Accounting Interpretation – Painting a Financial Picture

Introduction

Critics assumed the soft watches in Dali’s painting “Persistence of Memory” (above) were his interpretation of Einstein’s recently published theory of relativity.  The bending of space and time.  Dali responded that the soft watches were his interpretation of a Camembert melting in the sun!

Transactions in accounting can similarly be interpreted in different ways.  Numbers can be recorded and recognised in ways that paint a quite different financial picture of a business. This article explores ways that accounting requires interpretation and judgement.

Judgement

Accounting isn’t black and white.  It isn’t black and white because it requires judgement on how to recognise items in the financial statements.

Take two businesses. They are the same, identical, but they have quite different sets of financial records.  One company is very optimistic and aggressive in its accounting treatment and paints a very healthy and strong financial picture.  The other company is pessimistic and reserved in its accounting treatment and paints a more conservative financial picture.

Key areas in accounting that require judgement include timing, recognition and value:

  • Timing. Judgement as to when a transaction take place and what date, what period, the transaction is recognised in the accounting records. Should a transaction be recognised in this financial year or the next financial year?
  • Recognition. Interpretations of transactions and judgement on how those transactions are recognised in the accounting records. Should an item be interpreted and recognised as an expense in the profit and loss or should it be recognised as an asset of the business, it will generate future economic benefit?
  • Value. Judgement is required as to what value to ascribe to a transaction. That’s because the only value we can be sure of is cash.  Cash is cash.  Everything else is a judgment of value.

Accounting standards

Fortunately for accountants, in preparing financial statements there are accounting rules. International Financial Reporting Standards. These rules guide and instruct us on when and how to recognise items in the financial statements. But these rules are themselves subject to interpretation.

In 2000 Enron was one of the world’s largest energy companies; it was one of the world’s largest companies. It was a habitual abuser of accounting rules. It aggressively interpreted the accounting rules.

This is how a former employee describes the process:

“Say you have a dog, but you need to create a duck on the financial statements.  Fortunately, there are specific accounting rules
for what constitutes a duck: yellow feet, white covering, orange beak.  So, you take the dog and paint its feet yellow and its fur white and you paste an orange plastic beak on its nose.  The you say to your accountant, “This is a duck! Don’t you agree that it’s a duck?” And the accountants say, “yes, according to the rules, this is a duck”. Everyone knows that it’s a dog, not a duck, but that doesn’t matter, because you’ve met the rules for calling it a duck.”

Quite simply, Enron had lots of dogs pretending to be ducks.  Eventually the duck imposters were discovered which ultimately led to the demise of Enron. At that time, Enron became the largest bankruptcy in US history.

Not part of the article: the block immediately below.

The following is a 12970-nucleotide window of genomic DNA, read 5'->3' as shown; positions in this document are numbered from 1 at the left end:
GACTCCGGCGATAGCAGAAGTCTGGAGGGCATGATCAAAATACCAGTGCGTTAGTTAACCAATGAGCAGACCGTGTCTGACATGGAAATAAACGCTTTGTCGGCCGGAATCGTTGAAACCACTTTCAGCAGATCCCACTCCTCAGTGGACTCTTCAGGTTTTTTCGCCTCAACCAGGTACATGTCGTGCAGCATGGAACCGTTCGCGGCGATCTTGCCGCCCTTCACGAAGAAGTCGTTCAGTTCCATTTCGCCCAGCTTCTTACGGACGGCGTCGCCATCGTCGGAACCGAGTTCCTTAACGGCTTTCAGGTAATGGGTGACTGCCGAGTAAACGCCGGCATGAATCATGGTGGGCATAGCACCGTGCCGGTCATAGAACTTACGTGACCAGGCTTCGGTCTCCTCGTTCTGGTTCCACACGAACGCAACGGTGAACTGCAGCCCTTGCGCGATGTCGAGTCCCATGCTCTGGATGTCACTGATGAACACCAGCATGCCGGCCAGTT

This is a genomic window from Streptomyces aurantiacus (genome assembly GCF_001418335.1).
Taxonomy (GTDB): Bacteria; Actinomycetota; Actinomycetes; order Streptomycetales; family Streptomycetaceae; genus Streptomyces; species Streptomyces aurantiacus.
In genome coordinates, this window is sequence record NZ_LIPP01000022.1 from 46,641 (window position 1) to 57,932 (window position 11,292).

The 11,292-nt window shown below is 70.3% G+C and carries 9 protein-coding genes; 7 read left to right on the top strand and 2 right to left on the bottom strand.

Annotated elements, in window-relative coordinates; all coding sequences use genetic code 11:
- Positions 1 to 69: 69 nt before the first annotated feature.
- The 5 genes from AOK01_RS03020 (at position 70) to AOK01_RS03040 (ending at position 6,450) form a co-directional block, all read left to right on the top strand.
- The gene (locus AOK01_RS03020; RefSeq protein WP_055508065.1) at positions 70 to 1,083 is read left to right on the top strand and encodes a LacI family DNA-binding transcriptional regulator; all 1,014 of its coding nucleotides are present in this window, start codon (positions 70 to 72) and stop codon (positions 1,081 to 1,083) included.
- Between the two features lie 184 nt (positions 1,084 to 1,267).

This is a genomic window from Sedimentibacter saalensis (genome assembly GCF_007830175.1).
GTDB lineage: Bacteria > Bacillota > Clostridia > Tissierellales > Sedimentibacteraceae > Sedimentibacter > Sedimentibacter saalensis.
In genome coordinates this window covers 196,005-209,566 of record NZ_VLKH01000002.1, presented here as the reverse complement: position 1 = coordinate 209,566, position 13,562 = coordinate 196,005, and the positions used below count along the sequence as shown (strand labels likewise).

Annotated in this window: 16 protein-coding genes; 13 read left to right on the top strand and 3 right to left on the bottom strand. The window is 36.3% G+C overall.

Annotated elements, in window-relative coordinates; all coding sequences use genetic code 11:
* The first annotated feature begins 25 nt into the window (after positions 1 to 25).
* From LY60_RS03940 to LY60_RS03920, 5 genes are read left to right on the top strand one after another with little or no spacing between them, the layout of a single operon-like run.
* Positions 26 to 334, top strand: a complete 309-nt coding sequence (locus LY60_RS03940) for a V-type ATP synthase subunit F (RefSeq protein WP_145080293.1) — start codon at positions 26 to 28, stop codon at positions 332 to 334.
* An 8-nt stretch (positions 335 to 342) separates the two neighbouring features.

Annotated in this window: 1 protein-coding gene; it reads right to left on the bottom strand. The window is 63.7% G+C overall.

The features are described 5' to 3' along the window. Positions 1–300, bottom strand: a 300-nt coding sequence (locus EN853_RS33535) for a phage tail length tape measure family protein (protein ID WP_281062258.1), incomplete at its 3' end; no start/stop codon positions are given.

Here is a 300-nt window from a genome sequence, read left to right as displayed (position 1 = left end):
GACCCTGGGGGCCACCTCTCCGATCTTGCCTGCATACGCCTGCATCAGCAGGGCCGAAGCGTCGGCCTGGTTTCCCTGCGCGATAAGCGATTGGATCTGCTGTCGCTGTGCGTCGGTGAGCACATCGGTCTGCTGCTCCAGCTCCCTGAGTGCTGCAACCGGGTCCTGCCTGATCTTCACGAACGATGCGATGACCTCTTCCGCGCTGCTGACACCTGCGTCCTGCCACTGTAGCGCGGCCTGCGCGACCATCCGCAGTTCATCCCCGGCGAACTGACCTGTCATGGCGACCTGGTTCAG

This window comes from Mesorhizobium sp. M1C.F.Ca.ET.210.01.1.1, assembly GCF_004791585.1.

Assets & liabilities

Assets. Assets are resources the business owns.  Assets can also be resources that the business controls.  Control is a matter of judgement.

Assets are resources that will be an economic benefit to the business.  The Assets are either expected to generate future income or support the operations of the business.  Whether an asset is going to generate future income or support the business is a matter of judgement.

Liabilities. Liabilities are defined as present obligations the settlement of which is expected to lead to an outflow of future economic benefit.  This requires judgement.

Accounting concepts

Accruals. One of the most fundamental concept in accounting is the Accrual Concept. The Accrual Concept says that revenue and expenses are recognised in the financials in the period they occur. Which is not necessarily when the cash is received or paid.  The Accrual Concept is about timing, which requires judgement.

Matching. An extension of the Accrual Concept is the Matching concept. The Matching concept states that a company needs to recognise the associated costs in generating revenue in the same period the revenue is generated. Expenses need to be matched against revenue. This requires judgement.

Conclusion

Accounting requires judgement.  How have the financials been painted? Take a closer look. Make sure there are no dogs pretending to be ducks.Manipulation of accounting standards enron

Further reading

About the author

Simon Cook, Valuations, Forensic Accounting, Virtual CFO. CA Accredited Business Valuation expert, Chartered Accountant and Certified Fraud ExaminerSimon is a CA Accredited Business Valuer, Chartered Accountant, and a Certified Fraud Examiner. Simon specialises in providing forensic accounting and valuation services. Prior to founding Lotus Amity, he was a Forensic Accounting partner with BDO Australia and led their National Forensics practice.  He has worked as a forensic director for a major offshore forensic accounting practice which included assisting in multi-billion-dollar litigation in relation to the massive Bernie Madoff Ponzi scheme.

Lotus Amity provide Financial Clarity

Copyright © 2017 Lotus Amity Pty Ltd. All rights reserved. This article is the property of the author. This article is intended for general information purposes only and is not intended to provide, and should not be used in lieu of, professional advice. The publisher assumes no liability for readers’ use of the information herein and readers are encouraged to seek professional assistance about specific matters.